The existence of the ideal is evidence of its possibility.
Ever been inspired by a movie because of the values it portrayed? The story was challenging and beautiful, moving and uplifting. Then you come back to “reality” and realize that the players are just actors, the movie is based on a novel, and you realize that it is just a story. This self-inflicted “balance” between idealism and reality is aided by our own exposure to shattered dreams, burst bubbles, and unmet expectations. It’s what Rod Tidwell (from the movie Jerry Maguire) meant when, referring to single moms considering a new relationship, he said:
“They’ve been to the circus, you know what I’m saying? They’ve been to the puppet show and they’ve seen the strings.”
We face this type of exposure to reality all the time. In fact, it begins to seem that everything and everyone has a seamy underside;1 a corrupt core predisposed to dishonesty and fraud. We learn to protect ourselves from getting hurt again. We adjust our expectations of people when we hear that a pastor or a politician has committed adultery, a friend has been busted in an internet scam, or we observe every-day, garden variety hypocrisy in people we know. By the time we “grow up,” we have been conditioned to temper idealism with “reality.” We assume that anything that appears genuinely good or honorable must have “strings” somewhere. We begin to consider as true Dr. Greg House’s axiom: “Everybody lies!”2 But, I am not ready to be done with idealism.
Leave it to Beaver
The premise of the book, The Way We Never Were,3 is that nostalgic reminiscences of, say, the 1950s are unrealistic. There were no Leave it to Beaver households. It was all Hollywood hype. I wasn’t alive in the 50s so I don’t know what it was really like, but I want to argue the following point: If I can imagine a story with values in which all the characters operate with integrity and depth and idealism, isn’t that proof to some degree that such a thing is possible? The fact that you can be moved by the dramatization of such values is the evidence that you can be inspired to imitate such idealism. And isn’t it true that nestled within our protests against the atrocities of character seen in everyday life is actually the call to live the ideal?
Now, cut to Scripture as our example of idealistic living. The Bible is full of high ideals that God clearly expects us to pursue. I have met people who feel that even the call to live according to Scripture is unreasonable! To think this way is to completely miss the power of God’s grace and God’s Word. It is possible to do right. It is possible to think clean thoughts. It is possible to envision people who interact with integrity and honor. It is possible to be a person who interacts with others with integrity and honor.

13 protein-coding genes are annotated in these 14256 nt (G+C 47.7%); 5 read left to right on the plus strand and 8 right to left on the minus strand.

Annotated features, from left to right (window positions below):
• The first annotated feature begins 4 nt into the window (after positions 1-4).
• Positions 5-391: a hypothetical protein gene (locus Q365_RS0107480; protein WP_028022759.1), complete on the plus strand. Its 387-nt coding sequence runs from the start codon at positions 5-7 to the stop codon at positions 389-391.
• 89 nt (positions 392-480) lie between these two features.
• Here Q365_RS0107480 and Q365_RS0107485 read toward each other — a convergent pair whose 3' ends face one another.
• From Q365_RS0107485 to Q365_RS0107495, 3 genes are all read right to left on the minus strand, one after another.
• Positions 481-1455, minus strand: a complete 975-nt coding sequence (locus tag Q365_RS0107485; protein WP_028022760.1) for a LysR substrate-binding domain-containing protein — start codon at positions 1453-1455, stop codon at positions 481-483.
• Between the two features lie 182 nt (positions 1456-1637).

Such living demands that we focus not on the evil inclinations that bombard us but on the example of Jesus “who for the joy set before him endured the cross, scorning its shame, and sat down at the right hand of the throne of God (Hebrews 12:2b).” That is, instead of focusing on the seamy underside of things and giving place to our own propensity to imagine evil, we instead pursue the right path. But how? This is the point of grace. We have been given the power to live differently; on a higher plane!
Paul said, “Who will rescue me from this body of death? Thanks be to God—through Jesus Christ our Lord (Romans 7:24b-25a)!” We have been rescued from a worldly reality and called to higher things!
1 The word seamy is literally referring to the exposure of the rough seems of a garment turned inside out. So, in the context of idealism, it is a picture of being presented with something that appears perfect but upon inspection is proven to be imperfect.
2 Greg House is a fictional character on the television series House, M.D. which aired on Fox for eight seasons.
3 Stephanie Coontz, (Basic Books: 1992). A prequel to this book is The Way We Really Are upon which the front cover depicts a single parent families, a mixed race parented family, and a same-sex parented family.